“It has come to our attention that you are in receipt of application materials of organizations that have not been recognized by the IRS as tax-exempt,” wrote one spokeswoman, Michelle Eldridge. She cited a law saying that publishing unauthorized returns or return information was a felony punishable by a fine of up to $5,000 and imprisonment of up to five years, or both.

Read more at: IRS Office That Targeted Tea Party Also Disclosed Confidential Docs From Conservative Groups – ProPublica

The Plausible Deniability Defense …

ProPublica’s  “First Amendment” defense is solid – they had the information, they acted responsibly and redacted key information and published the rest. However, the IRS’s defense is also credible as it points to bureaucratic bungling and the accidental transfer of prohibited information along with permitted information. Thus containing the IRS release to “accidental disclosure” – and not a criminal conspiracy. This bifurcates the defense into at least four parts: those who initiated the program, those who operated the program, those who released information, and those who supervised the various areas. Nothing indicates, at least at this point of time, that the program was institutionalized and spread to other IRS offices. Thus the so-called “scandal” can be easily contained and managed – more smoke than fire.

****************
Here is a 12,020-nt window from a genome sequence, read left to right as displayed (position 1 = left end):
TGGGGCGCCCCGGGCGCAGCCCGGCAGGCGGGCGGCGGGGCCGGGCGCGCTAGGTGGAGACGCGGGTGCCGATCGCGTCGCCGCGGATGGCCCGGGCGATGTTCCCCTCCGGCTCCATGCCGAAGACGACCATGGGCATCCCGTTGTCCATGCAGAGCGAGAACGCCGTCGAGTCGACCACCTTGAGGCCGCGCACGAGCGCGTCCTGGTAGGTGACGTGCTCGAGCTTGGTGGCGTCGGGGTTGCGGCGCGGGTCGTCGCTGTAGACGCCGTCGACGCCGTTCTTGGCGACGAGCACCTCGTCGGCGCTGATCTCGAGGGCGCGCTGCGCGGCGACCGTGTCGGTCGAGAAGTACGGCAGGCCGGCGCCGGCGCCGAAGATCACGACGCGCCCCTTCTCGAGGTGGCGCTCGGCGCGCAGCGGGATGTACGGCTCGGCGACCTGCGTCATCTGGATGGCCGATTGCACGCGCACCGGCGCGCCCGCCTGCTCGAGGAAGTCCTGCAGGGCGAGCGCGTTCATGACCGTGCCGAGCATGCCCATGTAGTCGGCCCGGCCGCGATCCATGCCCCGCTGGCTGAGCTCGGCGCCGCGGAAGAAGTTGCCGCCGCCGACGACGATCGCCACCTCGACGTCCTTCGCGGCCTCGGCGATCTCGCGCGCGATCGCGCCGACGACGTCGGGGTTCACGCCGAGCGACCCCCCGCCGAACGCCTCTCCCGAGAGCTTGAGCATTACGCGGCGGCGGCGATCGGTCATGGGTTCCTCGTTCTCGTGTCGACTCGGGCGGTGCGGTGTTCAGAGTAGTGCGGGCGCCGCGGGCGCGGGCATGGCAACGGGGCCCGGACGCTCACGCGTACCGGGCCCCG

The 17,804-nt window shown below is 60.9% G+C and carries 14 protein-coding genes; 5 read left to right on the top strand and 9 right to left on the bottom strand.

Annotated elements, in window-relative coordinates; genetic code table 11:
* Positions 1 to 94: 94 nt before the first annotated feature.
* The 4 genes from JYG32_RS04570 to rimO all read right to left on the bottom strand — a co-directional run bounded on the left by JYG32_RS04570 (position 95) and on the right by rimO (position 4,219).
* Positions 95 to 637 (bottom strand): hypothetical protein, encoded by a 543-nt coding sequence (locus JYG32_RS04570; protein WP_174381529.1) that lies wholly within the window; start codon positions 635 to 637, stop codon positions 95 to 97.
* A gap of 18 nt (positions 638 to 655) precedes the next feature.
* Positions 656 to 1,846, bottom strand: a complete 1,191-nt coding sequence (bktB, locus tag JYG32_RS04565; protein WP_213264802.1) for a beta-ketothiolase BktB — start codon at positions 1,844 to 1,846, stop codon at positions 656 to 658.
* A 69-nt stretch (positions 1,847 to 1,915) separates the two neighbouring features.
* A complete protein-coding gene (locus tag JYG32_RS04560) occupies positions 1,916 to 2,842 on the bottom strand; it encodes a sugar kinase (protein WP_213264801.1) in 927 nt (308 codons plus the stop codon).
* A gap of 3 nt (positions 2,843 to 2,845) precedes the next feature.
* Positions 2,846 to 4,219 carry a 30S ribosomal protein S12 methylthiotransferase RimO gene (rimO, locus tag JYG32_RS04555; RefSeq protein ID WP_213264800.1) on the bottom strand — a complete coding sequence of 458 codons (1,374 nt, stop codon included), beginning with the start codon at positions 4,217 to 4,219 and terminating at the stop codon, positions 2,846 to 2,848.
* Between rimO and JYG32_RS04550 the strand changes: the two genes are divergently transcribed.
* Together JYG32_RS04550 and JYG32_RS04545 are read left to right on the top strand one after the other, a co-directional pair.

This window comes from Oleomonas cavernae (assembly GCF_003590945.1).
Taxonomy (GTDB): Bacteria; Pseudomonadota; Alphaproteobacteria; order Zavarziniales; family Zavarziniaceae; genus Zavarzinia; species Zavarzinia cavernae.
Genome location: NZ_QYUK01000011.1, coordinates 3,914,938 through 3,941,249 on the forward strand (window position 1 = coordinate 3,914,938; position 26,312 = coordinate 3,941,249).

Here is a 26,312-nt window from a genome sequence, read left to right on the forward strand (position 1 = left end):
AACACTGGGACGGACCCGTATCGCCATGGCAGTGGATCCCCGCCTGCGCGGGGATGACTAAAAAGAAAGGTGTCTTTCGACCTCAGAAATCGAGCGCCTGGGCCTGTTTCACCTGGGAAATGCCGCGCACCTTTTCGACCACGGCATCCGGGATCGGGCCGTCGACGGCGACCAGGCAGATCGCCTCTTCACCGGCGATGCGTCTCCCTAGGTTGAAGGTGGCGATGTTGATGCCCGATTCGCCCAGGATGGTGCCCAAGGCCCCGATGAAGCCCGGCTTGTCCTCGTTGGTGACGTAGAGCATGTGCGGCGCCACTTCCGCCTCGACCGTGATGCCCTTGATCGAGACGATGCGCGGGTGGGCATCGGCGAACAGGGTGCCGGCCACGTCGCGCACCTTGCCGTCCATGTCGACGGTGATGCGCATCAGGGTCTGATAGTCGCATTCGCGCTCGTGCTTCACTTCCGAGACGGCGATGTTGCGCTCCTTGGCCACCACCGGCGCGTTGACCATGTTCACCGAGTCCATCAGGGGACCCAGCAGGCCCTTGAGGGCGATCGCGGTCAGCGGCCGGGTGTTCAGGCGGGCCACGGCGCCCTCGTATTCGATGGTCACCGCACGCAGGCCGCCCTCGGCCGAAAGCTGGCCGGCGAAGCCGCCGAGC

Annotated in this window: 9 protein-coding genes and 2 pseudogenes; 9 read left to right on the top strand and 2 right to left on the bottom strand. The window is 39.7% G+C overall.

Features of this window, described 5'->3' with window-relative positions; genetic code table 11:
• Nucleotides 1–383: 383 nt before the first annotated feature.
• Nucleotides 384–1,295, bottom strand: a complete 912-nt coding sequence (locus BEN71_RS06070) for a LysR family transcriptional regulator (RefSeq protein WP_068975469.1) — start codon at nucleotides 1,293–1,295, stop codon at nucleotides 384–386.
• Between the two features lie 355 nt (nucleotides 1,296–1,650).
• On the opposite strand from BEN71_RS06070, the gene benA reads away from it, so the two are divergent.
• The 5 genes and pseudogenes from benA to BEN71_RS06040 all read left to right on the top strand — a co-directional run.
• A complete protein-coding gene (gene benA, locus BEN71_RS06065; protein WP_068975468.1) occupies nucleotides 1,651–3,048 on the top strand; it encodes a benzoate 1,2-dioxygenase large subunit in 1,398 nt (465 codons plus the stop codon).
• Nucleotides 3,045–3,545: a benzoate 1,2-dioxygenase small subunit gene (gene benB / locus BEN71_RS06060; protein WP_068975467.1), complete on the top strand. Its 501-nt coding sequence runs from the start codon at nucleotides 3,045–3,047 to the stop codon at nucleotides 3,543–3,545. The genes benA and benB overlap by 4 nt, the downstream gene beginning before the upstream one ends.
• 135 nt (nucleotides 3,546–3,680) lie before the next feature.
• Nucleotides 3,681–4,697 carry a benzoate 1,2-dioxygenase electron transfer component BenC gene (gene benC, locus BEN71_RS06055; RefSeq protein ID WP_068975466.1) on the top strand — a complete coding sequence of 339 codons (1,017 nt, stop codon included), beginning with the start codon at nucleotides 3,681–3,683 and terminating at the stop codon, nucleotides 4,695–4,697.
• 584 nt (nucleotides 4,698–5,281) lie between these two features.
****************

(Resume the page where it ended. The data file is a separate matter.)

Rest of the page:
Bottom line …

The IRS scandal appears to be nothing more than an attempt at misdirection – away from the Benghazi scandal that could see a President impeached and several people sent to jail if wrongdoing at the highest levels is alleged and proven beyond a shadow of a doubt. That is, if Congress – and the Republicans – is willing to fight to preserve the integrity of our America; where the rule of law reigns supreme and places no man, woman, or institution above the law.

-- steve

“Nullius in verba.”-- take nobody's word for it!

“Beware of false knowledge; it is more dangerous than ignorance.”-- George Bernard Shaw

“Progressive, liberal, Socialist, Marxist, Democratic Socialist -- they are all COMMUNISTS.”

“The key to fighting the craziness of the progressives is to hold them responsible for their actions, not their intentions.” – OCS